ATHENS (AFP) – Greek Prime Minister Kyriakos Mitsotakis yesterday said his country, recovering from a decade-long debt crisis, wanted more freedom to manage its annual primary surplus.
“If we overperform in one year, let it count towards the next year,” Mitsotakis said at the Davos economic forum.
“We don’t have a smoothing mechanism for our primary surplus. So if we deliver a bigger primary surplus, as we will in 2019, there’s no way for me to carry it over to the next year.”
“It doesn’t make any sense whatsoever. Then my incentive is to spend it at the end of the year. That’s not serious fiscal policy,” Mitsotakis said.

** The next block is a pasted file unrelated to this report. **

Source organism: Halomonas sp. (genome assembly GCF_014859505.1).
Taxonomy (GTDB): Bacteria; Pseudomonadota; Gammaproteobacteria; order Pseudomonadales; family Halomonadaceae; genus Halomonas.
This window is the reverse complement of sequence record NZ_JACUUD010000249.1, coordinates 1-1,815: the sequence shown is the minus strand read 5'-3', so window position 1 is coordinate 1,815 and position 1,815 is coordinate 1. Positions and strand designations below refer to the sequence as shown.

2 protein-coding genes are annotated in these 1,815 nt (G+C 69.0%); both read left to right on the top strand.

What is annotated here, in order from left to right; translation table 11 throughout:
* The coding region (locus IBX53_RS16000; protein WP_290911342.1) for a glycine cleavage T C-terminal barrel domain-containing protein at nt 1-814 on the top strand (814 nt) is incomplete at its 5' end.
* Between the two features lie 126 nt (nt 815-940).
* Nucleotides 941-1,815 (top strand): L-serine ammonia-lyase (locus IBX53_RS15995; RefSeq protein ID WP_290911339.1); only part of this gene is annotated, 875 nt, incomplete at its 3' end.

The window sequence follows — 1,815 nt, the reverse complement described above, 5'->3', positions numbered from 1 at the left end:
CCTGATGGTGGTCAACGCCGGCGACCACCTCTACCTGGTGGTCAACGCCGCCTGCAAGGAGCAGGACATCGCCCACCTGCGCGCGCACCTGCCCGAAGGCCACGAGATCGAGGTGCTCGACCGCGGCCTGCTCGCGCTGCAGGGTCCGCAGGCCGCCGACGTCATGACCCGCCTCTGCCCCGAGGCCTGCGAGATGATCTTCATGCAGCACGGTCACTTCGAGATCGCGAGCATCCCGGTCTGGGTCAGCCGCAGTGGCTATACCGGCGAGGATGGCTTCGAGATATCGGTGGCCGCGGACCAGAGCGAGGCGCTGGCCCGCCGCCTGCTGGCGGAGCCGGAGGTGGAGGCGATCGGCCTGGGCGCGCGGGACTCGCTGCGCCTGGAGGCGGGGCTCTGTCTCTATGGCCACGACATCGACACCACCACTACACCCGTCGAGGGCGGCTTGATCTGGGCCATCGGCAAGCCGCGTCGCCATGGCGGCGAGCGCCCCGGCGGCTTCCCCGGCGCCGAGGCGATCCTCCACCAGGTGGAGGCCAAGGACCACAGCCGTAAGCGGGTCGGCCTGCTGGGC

Under the terms of its final bailout, negotiated by the previous leftist government, Greece must produce a primary budget surplus of 3.5 per cent of GDP until 2022 and of 2.2 per cent of GDP on average to 2060.
Primary budget surpluses exclude government debt interest payments. In its latest budget, Athens forecasts a primary surplus of just over 3.5 per cent of GDP in 2020.
Elected in July on a ticket of tax cuts and growth, the conservative Mitsotakis has vowed to renegotiate the 3.5 per cent target.